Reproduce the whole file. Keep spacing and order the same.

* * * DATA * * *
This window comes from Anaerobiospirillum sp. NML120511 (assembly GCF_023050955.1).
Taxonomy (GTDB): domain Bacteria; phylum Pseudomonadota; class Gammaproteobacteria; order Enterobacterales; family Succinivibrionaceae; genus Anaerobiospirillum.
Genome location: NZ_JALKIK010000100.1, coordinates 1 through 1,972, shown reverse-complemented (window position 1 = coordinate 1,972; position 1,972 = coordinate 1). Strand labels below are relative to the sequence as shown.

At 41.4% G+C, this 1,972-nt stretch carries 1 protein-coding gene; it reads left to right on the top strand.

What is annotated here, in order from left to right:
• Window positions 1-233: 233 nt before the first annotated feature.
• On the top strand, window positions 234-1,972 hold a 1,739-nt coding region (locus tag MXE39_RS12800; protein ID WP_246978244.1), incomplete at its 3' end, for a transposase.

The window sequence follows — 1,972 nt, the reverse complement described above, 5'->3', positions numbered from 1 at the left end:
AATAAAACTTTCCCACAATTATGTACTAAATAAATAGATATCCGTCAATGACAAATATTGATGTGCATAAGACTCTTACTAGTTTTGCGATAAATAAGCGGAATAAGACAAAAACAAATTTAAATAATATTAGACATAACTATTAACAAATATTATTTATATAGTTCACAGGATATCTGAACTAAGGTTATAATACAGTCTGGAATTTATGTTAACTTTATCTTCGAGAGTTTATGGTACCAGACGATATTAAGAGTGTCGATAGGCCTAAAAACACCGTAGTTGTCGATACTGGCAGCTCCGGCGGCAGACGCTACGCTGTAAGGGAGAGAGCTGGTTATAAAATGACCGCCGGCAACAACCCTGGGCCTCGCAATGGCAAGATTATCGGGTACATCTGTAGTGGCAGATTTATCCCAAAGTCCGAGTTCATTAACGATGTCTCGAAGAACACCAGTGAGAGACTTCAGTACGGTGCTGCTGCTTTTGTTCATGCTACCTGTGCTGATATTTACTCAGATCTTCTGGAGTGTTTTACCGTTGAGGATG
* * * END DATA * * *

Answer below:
This window comes from Anaerobiospirillum sp. NML120511 (assembly GCF_023050955.1).
Taxonomy (GTDB): domain Bacteria; phylum Pseudomonadota; class Gammaproteobacteria; order Enterobacterales; family Succinivibrionaceae; genus Anaerobiospirillum.
Genome location: NZ_JALKIK010000100.1, coordinates 1 through 1,972, shown reverse-complemented (window position 1 = coordinate 1,972; position 1,972 = coordinate 1). Strand labels below are relative to the sequence as shown.

At 41.4% G+C, this 1,972-nt stretch carries 1 protein-coding gene; it reads left to right on the top strand.

What is annotated here, in order from left to right:
• Window positions 1-233: 233 nt before the first annotated feature.
• On the top strand, window positions 234-1,972 hold a 1,739-nt coding region (locus tag MXE39_RS12800; protein ID WP_246978244.1), incomplete at its 3' end, for a transposase.

The window sequence follows — 1,972 nt, the reverse complement described above, 5'->3', positions numbered from 1 at the left end:
AATAAAACTTTCCCACAATTATGTACTAAATAAATAGATATCCGTCAATGACAAATATTGATGTGCATAAGACTCTTACTAGTTTTGCGATAAATAAGCGGAATAAGACAAAAACAAATTTAAATAATATTAGACATAACTATTAACAAATATTATTTATATAGTTCACAGGATATCTGAACTAAGGTTATAATACAGTCTGGAATTTATGTTAACTTTATCTTCGAGAGTTTATGGTACCAGACGATATTAAGAGTGTCGATAGGCCTAAAAACACCGTAGTTGTCGATACTGGCAGCTCCGGCGGCAGACGCTACGCTGTAAGGGAGAGAGCTGGTTATAAAATGACCGCCGGCAACAACCCTGGGCCTCGCAATGGCAAGATTATCGGGTACATCTGTAGTGGCAGATTTATCCCAAAGTCCGAGTTCATTAACGATGTCTCGAAGAACACCAGTGAGAGACTTCAGTACGGTGCTGCTGCTTTTGTTCATGCTACCTGTGCTGATATTTACTCAGATCTTCTGGAGTGTTTTACCGTTGAGGATG